SINGAPORE — Among the slew of announcements in the Budget earlier this week, one thing that stood out for financial experts was this: that there are some 300,000 Singaporeans aged between 50 and 64 who have less than S$60,000 in retirement savings in their Central Provident Fund (CPF) accounts.
Finance Minister Heng Swee Keat revealed this statistic in his Budget speech as he unveiled the Bicentennial Bonus, which among other things will provide a CPF top-up of up to S$1,000 to this group.
Based on data from the Department of Statistics, they make up a third of all Singaporeans aged 50 to 64.
Of the 300,000, 60 per cent are women, the Ministry of Finance told TODAY.
In his speech, Mr Heng had said that the majority of the top-up recipients will be women, adding: “Many of them left the workforce early, and took up important roles as mothers, caregivers, or housewives. As a result, they had fewer years to build up their savings. This top-up is a way to recognise their contributions and to help them save more.”
OLDER GENERATION HAD LOWER WAGE GROWTH
For those aged above 64, the numbers are even more stark.
Manpower Minister Josephine Teo, in a written reply to a parliamentary question from Nominated Member of Parliament Walter Theseira, revealed on Monday (Feb 18) that nearly three-quarters of Singaporeans getting their monthly payouts from the CPF Life scheme or Retirement Sum Scheme today receive less than S$500 a month.
She added that the average monthly payout for CPF members aged 65 to 69 (S$450) was more than double that of members aged 80 to 87 (S$220).
Financial Alliance senior consultant Syed Afiq said the numbers shared by these ministers show that older Singaporeans “come from a generation where wages were relatively lower compared to now and thus, the amount of contribution into their CPF accounts were limited”.
Senior research fellow at the Institute of Policy Studies Christopher Gee added that Singaporeans in their 60s today may have entered the workforce in 1970s and “not have had the wage growth trajectory to allow them to accumulate the requisite retirement savings”.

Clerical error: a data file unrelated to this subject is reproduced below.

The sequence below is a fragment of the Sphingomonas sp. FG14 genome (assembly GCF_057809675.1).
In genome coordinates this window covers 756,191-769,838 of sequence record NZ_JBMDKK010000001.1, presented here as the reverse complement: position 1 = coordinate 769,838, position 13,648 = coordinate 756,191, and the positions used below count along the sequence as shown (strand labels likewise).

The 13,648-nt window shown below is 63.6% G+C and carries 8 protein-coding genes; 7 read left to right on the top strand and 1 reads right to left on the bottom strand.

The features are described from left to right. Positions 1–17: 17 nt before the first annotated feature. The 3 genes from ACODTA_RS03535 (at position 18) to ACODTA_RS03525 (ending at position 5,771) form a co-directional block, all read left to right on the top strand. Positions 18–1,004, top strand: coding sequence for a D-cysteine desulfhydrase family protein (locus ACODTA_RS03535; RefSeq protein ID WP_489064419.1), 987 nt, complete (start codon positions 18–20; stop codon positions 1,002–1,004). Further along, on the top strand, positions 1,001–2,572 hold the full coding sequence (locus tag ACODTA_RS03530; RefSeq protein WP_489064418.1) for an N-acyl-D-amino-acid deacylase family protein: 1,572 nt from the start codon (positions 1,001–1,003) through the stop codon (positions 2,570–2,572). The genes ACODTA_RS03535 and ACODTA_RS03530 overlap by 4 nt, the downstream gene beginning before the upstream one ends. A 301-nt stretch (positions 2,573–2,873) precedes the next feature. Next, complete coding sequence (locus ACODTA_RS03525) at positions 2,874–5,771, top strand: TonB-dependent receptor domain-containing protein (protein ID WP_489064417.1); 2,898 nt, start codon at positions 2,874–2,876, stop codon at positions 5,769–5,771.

CPF TOP-UPS A TOKEN OF GOODWILL
While the Bicentennial Bonus CPF top-ups of up to S$1,000 will not guarantee retirement adequacy, it should be seen as a gesture of goodwill from the Government, experts said.
Mr Gee said that the benefit “cannot be seen to be a measure to ensure retirement adequacy for those eligible for it”.
Mr Victor Wong, the director of wealth management at Financial Alliance agreed, saying the top-up seemed “more like a token”.
“S$1,000 may not translate to a lot, but it is a nice gesture,” he said.
SO HOW MUCH IS ENOUGH?
When asked what would constitute adequate retirement savings, financial advisers said this would differ from person to person, depending on their needs and lifestyles.
Director of advisory at Providend Limited, Mr Vincent Tey, said that if someone wants a monthly payout of about S$800 a month — which he feels is the “bare minimum” for daily living in Singapore — they would need to have at least S$150,000 in retirement savings in their CPF account at 65.
To get a monthly CPF payout of about S$1,200, one should have at least S$250,000 saved up by 60.
Many advisers and experts also point out that the CPF Basic Retirement Sum and Full Retirement Sum provide a good gauge of retirement adequacy.
For someone turning 55 this year, the basic retirement sum is set at S$88,000 and the full retirement sum at S$176,000.